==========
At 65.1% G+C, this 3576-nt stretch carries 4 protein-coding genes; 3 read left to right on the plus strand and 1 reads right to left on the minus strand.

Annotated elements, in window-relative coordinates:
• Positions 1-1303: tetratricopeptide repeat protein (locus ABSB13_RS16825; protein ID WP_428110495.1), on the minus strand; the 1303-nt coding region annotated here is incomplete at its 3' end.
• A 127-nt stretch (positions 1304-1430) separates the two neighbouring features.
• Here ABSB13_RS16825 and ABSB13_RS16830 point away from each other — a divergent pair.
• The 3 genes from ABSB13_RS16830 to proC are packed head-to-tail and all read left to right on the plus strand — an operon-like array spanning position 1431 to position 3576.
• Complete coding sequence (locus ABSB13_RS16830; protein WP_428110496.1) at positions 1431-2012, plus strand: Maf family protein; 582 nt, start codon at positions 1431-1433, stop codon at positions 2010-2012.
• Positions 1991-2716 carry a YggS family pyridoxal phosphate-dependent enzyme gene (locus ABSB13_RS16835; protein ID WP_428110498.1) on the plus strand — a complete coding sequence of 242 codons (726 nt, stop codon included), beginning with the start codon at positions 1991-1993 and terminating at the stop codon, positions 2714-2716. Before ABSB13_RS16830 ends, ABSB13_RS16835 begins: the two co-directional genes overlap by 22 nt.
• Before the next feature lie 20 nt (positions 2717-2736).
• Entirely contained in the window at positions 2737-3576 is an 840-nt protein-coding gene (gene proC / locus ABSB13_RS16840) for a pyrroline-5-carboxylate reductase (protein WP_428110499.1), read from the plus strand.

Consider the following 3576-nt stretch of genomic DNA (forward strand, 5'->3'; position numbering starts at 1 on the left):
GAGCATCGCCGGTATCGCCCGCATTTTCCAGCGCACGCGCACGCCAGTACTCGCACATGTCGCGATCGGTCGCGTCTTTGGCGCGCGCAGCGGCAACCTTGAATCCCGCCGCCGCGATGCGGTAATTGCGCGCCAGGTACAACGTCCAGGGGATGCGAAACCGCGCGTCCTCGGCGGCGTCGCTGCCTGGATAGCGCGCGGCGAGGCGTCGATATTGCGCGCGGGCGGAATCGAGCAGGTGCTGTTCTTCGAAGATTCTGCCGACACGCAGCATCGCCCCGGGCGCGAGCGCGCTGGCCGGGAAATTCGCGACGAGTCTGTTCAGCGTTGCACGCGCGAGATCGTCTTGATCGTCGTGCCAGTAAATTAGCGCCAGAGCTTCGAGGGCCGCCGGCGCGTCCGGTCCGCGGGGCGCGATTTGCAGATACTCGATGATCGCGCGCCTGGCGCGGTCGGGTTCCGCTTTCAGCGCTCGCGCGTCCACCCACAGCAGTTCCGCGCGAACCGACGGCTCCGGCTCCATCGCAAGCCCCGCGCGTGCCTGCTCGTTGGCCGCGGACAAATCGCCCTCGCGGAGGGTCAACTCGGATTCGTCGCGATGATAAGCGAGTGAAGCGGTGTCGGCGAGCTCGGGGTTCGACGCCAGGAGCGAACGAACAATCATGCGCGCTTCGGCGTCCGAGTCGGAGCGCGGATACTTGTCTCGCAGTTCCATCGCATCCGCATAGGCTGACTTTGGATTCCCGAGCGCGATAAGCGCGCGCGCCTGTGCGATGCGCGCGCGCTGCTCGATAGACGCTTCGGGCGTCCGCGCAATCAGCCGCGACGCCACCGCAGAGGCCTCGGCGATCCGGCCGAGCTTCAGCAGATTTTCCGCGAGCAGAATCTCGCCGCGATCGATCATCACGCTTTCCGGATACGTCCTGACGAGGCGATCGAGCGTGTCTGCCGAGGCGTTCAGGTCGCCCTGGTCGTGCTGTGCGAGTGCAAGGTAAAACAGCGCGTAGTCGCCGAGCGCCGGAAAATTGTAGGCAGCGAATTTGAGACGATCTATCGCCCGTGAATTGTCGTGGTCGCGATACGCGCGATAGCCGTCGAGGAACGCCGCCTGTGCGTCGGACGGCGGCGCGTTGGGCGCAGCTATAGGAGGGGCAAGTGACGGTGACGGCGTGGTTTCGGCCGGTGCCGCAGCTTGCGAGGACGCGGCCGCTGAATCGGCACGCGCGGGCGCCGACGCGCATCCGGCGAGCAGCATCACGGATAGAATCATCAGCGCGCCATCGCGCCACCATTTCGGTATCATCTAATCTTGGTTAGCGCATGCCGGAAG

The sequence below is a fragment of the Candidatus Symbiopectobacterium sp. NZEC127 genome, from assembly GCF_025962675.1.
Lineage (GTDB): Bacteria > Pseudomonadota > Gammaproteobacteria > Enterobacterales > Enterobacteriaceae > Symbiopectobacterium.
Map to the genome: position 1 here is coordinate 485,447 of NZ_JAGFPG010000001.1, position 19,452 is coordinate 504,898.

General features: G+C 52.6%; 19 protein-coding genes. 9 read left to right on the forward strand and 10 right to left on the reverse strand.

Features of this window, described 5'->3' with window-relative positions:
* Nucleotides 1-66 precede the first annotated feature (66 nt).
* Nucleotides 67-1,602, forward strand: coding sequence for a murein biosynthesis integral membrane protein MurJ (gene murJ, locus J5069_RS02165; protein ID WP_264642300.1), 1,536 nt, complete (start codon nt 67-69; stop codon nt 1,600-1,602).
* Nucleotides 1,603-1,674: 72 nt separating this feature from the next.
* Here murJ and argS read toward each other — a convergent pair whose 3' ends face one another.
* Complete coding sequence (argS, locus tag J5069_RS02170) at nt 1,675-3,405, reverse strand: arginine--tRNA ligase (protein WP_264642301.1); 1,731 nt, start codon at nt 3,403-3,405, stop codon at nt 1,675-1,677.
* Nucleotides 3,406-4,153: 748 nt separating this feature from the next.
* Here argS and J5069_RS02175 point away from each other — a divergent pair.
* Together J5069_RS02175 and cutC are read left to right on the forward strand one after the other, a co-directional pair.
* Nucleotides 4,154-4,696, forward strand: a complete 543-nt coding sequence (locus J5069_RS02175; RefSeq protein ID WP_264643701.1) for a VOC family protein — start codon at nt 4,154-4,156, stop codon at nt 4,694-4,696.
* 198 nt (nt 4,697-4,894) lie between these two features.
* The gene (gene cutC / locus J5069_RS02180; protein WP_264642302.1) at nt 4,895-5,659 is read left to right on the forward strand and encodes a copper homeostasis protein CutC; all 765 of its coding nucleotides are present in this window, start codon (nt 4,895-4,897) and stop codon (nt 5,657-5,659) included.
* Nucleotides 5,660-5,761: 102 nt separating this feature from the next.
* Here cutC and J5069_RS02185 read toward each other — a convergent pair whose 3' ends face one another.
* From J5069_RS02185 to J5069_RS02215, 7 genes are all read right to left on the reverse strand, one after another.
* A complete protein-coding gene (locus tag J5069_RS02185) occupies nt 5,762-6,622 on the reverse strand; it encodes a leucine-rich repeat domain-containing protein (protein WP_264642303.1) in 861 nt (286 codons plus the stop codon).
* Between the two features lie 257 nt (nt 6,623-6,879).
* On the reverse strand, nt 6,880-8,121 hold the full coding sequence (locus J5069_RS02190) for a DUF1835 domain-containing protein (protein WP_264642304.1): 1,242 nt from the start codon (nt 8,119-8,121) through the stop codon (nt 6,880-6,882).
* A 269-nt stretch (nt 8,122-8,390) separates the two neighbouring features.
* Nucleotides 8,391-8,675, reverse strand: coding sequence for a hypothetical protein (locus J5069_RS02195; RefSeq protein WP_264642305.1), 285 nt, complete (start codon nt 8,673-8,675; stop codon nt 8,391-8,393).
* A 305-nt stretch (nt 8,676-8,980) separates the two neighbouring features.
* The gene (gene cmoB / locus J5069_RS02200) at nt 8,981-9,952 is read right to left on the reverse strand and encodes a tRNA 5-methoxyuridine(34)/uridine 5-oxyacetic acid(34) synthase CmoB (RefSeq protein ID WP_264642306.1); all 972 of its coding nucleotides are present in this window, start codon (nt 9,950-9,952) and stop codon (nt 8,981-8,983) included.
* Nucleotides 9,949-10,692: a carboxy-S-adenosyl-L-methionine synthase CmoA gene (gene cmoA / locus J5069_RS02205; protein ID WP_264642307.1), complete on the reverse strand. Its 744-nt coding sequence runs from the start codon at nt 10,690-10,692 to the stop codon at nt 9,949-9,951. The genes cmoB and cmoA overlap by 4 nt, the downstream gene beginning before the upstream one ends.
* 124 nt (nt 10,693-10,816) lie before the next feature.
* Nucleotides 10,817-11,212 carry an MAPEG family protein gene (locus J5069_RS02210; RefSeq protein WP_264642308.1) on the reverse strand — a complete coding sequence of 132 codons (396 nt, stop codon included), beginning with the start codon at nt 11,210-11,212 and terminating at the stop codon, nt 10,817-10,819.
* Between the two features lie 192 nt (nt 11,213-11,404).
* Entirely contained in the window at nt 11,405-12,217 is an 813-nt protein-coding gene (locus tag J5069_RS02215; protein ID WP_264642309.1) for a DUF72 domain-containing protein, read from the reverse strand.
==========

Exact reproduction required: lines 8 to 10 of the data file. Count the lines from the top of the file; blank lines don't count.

• Positions 1991-2716 carry a YggS family pyridoxal phosphate-dependent enzyme gene (locus ABSB13_RS16835; protein ID WP_428110498.1) on the plus strand — a complete coding sequence of 242 codons (726 nt, stop codon included), beginning with the start codon at positions 1991-1993 and terminating at the stop codon, positions 2714-2716. Before ABSB13_RS16830 ends, ABSB13_RS16835 begins: the two co-directional genes overlap by 22 nt.
• Before the next feature lie 20 nt (positions 2717-2736).
• Entirely contained in the window at positions 2737-3576 is an 840-nt protein-coding gene (gene proC / locus ABSB13_RS16840) for a pyrroline-5-carboxylate reductase (protein WP_428110499.1), read from the plus strand.